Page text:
I’ve been kinda busy with other things lately (like, having a personal life) so it’s good to get back to some blogging on mbites (going since 2002, don’t you know?). Here’s a random list of things I’ve encountered recently.
• There’s a good article from Business Week on blogging, but you realise it’s written by an intern (it actually says this at the bottom) when they fail to check that TechCrunch UK is not running right now and implies Pete Cashmore’s Mashable makes all its money from advertising, when quite blatantly – and to be fair this is made quite clear – it is a front for his consulting services, which I dare say earns a tonne more money than the ads.
• Good piece from Last 100 on Microsoft’s future TV strategy: “There’s a reason Microsoft chose Mediaroom as the brand instead of simply Microsoft TV: they are looking to the future of entertainment, where TV is just one piece of the puzzle. Don’t be surprised if they eventually change “all your media in once place” to “all your media with you everywhere you go” because that’s where they are headed.”
• Marketers are abandoning Second Life. Why? Because inside the game they are purchasing genitalia but not, for instance the shoes that Reebok markets inside the world. Linden Labs claims it has eight million members but actual visitors to the world clock in at about 40,000 *regular* playing members. And many of those are members who do not pay a dime to SL. Meanwhile stores like American Apparel have been attacks by members. Not fun for marketers. The alternatives are going into worlds like There and Entropia Universe which are a great deal more structured than SL and don’t allow the sale of body parts. There is a long article investigating the whole issue over at The LA Times.
• This piece over at the NY Times seems to suggest Twitter is the new thing for marketers, but only today I’ve been reading about Twitter starting to struggle against Facbeook status updates. Conclusion? The market is in flux right now and there are no clear winners yet, especially in the realm of “expressive presence”.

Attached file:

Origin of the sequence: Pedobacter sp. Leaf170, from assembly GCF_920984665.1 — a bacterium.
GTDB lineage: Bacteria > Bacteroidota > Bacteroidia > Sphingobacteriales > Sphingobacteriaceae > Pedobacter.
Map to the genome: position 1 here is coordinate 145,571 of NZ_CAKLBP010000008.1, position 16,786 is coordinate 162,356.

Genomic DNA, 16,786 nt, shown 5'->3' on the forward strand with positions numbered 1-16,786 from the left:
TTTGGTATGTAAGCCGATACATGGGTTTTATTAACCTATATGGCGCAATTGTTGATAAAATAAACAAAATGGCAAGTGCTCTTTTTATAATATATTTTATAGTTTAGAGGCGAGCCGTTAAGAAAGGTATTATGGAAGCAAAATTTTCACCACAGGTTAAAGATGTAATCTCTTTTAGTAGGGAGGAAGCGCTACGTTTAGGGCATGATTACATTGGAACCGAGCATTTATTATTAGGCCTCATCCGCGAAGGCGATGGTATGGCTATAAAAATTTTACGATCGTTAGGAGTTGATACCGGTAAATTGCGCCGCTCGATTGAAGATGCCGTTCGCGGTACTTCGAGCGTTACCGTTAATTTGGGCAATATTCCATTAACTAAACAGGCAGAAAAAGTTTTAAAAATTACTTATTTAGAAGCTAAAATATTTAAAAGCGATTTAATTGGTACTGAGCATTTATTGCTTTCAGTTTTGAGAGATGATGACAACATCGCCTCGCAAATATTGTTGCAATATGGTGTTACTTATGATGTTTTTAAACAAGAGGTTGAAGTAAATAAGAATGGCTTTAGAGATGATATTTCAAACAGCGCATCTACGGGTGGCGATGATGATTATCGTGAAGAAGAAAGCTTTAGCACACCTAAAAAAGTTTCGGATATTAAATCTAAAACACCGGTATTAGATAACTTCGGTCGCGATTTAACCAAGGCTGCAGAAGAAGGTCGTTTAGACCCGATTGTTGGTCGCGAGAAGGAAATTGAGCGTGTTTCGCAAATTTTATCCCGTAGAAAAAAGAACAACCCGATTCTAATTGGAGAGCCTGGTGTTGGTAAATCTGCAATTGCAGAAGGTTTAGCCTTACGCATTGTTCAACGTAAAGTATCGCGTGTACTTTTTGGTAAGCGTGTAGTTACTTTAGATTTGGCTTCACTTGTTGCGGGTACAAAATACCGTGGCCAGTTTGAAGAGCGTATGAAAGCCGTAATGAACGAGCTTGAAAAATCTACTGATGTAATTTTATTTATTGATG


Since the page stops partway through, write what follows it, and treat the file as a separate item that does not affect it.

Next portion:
• Content targeting is what Google has built its business on with AdSense contextual advertising. So by working out how to capture TV sound on a PC, Google can identify the TV show being watched and use that information to immediately return personalized Internet content to the viewer. This project is still in very early R&D stages but it is almost certain to happen. Does the TV industry have ANYTHING in response to this either via traditional broadcast network or IPTV? I doubt it. And it turns out ad-skipping could actually help TV networks to improve getting their ads in front of people who actually want to view them. Who knew?
• London is the Facebook capital of the moment, with more people here on the social networking site than in any other city. But without realising it most are now being unwittingly locked into a system that is going to be very hard to leave. Facebook’s locked-down approach is profoundly anti-Web 2.0 and utterly against the open standards the Web was heading towards. But as I keep telling people who wail about this stuff, this is exactly what works for the Average Joe. In just the same way Apple made digital music easy by instituting its own DRM (Fairplay) and eco-system (iTunes, iPod, Mac), Facebook is locking us all into its own application-friendly system. And we’re all biting. Facebook is now a Black Hole, sucking data into its inner core. Watch and learn.